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W h auden

W. H. Auden

Doggerel by a Senior Citizen

(for Robert Lederer)

Our earth in 1969
 Is not the planet I call mine,
 The world, I mean, that gives me strength
 To hold off chaos at arm’s length.

 My Eden landscapes and their climes
 Are constructs from Edwardian times,
 When bath—rooms took up lots of space,
 And, before eating, one said Grace.

 The automobile, the aeroplane,
 Are useful gadgets, but profane:
 The enginry of which I dream
 Is moved by water or by steam.

 Reason requires that I approve
 The light—bulb which I cannot love:
 To me more reverence—commanding
 A fish—tail burner on the landing.

 My family ghosts I fought and routed,
 Their values, though, I never doubted:
 I thought the Protestant Work—Ethic
 Both practical and sympathetic.

 When couples played or sang duets,
 It was immoral to have debts:
 I shall continue till I die
 To pay in cash for what I buy.

 The Book of Common Prayer we knew
 Was that of 1662:
 Though with—it sermons may be well,
 Liturgical reforms are hell.

 Sex was of course —it always is —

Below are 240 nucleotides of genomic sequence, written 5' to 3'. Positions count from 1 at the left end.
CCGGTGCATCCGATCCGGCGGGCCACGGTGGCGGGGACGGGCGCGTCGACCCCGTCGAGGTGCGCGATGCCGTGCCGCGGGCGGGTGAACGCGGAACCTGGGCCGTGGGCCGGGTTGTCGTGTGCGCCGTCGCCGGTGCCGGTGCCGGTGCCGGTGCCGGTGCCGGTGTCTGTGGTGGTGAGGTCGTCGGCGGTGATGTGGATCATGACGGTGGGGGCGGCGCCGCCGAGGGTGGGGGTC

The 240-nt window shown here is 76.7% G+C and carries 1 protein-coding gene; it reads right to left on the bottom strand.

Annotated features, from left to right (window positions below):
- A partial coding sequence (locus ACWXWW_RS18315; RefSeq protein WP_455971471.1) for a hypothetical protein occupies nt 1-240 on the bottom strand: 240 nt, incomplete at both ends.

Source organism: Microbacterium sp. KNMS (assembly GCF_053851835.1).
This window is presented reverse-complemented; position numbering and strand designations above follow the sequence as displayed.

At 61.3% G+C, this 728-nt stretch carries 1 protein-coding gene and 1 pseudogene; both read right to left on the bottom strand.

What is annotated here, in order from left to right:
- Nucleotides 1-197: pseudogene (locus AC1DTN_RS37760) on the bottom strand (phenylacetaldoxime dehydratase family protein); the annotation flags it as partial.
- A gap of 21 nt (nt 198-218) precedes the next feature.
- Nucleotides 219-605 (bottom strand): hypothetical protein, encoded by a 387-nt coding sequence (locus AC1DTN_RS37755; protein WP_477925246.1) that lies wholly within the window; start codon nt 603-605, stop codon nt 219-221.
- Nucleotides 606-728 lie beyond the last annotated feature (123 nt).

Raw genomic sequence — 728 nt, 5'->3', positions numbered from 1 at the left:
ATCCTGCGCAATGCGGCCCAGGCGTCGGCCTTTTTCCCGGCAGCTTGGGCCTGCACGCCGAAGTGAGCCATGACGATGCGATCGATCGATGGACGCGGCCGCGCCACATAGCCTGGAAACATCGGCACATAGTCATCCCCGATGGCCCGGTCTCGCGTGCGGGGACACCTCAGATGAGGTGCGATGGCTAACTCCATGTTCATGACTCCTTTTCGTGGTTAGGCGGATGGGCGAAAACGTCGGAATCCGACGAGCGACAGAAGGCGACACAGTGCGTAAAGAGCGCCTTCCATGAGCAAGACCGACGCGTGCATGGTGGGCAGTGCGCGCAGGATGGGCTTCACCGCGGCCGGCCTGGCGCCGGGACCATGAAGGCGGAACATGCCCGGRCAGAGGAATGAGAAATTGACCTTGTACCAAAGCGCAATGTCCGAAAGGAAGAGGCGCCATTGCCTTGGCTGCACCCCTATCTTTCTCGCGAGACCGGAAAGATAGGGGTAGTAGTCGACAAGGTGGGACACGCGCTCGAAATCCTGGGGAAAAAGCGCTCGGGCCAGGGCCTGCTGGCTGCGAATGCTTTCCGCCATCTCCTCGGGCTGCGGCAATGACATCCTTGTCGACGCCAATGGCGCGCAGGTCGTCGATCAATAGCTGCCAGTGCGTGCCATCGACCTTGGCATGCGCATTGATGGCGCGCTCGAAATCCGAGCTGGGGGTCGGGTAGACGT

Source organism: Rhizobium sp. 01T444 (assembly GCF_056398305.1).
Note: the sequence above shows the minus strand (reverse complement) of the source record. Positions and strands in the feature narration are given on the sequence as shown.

The most enticing of mysteries,
 But news—stands did not then supply
 Manichean pornography.

 Then Speech was mannerly, an Art,
 Like learning not to belch or fart:
 I cannot settle which is worse,
 The Anti—Novel or Free Verse.

 Nor are those Ph.D’s my kith,
 Who dig the symbol and the myth:
 I count myself a man of letters
 Who writes, or hopes to, for his betters.

 Dare any call Permissiveness
 An educational success?
 Saner those class—rooms which I sat in,
 Compelled to study Greek and Latin.

 Though I suspect the term is crap,
 There is a Generation Gap,
 Who is to blame? Those, old or young,
 Who will not learn their Mother—Tongue.

 But Love, at least, is not a state
 Either en vogue or out—of—date,
 And I’ve true friends, I will allow,
 To talk and eat with here and now.

 Me alienated? Bosh! It’s just
 As a sworn citizen who must
 Skirmish with it that I feel
 Most at home with what is Real.

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